Mine Planning Guidelines for Development of Sustainable Closure Drainage Systems
CIM Edmonton 2004
Dejaing Long, Getu Biftu, Femi Ade,
Mine Planning Guidelines for Development of
Sustainable Closure Drainage Systems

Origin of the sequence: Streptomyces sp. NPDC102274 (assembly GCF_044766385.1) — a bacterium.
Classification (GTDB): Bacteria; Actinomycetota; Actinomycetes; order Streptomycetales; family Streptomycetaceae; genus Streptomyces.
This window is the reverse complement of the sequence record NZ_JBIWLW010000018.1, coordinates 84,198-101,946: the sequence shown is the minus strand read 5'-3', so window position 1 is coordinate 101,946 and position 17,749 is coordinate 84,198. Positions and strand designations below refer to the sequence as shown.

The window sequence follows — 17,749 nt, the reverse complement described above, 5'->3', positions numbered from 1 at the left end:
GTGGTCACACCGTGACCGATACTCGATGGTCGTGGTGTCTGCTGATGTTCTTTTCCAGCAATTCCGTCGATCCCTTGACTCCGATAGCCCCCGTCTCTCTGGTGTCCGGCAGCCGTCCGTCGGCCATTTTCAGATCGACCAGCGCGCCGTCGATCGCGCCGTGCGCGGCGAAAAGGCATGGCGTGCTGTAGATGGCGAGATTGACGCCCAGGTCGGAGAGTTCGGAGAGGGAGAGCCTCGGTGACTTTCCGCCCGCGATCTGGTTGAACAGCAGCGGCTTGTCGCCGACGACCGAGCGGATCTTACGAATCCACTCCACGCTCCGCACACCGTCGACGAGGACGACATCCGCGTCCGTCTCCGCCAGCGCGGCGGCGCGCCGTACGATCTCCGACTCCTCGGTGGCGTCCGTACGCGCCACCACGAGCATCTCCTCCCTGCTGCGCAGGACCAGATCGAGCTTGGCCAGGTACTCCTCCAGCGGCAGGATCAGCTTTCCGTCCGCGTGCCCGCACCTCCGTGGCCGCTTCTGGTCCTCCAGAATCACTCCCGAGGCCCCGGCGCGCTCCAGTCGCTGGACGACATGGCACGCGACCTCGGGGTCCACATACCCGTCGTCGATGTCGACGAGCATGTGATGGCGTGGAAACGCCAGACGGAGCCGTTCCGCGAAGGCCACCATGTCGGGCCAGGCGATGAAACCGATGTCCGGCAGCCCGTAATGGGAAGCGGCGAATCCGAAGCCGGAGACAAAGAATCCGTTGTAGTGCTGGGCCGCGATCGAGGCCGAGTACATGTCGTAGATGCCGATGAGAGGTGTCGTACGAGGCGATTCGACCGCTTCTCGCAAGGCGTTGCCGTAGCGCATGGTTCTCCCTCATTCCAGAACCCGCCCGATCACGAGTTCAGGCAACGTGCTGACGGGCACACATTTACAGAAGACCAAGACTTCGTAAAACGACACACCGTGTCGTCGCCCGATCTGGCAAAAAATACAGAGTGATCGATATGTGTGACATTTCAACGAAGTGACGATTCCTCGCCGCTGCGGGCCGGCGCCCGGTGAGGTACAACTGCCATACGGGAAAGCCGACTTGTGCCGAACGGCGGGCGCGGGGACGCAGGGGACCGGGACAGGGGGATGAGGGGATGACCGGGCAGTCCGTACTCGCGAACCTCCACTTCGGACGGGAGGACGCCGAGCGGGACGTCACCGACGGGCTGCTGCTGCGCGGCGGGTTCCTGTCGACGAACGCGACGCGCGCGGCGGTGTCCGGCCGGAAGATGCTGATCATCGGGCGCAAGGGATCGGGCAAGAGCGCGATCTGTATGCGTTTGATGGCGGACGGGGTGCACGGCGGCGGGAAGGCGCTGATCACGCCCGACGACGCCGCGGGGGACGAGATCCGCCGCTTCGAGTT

Soil erosion is one of the principal processes that threaten sustainability of mine closure facilities but its effect can be remedied by appropriate design of mine closure drainage facilities. The feasibility of mine closure facilities that minimize erosion need to be established during the early stages of mine planning, before mine disturbances make sustainable closure uneconomical. Experience in oil sands developments shows there is often enough latitude in mine plan development to allow changes with neutral economic consequence and positive environmental benefit that is of significant benefit during regulatory approvals. Project managers need to resist the temptation to develop mine plans and closure drainage plans independently. Integrated mine planning with effective inputs by environmental specialists and drainage designers may affect the overall mine configuration, footprint and schedule. Key issues pertain to the end pit location, waste dump configurations, pit infill elevations, fluid impoundments, diversion channel routing and preservation of flows to receiving waters. Guidelines with illustrations of suitable and faulty practices are presented to assist mine planners.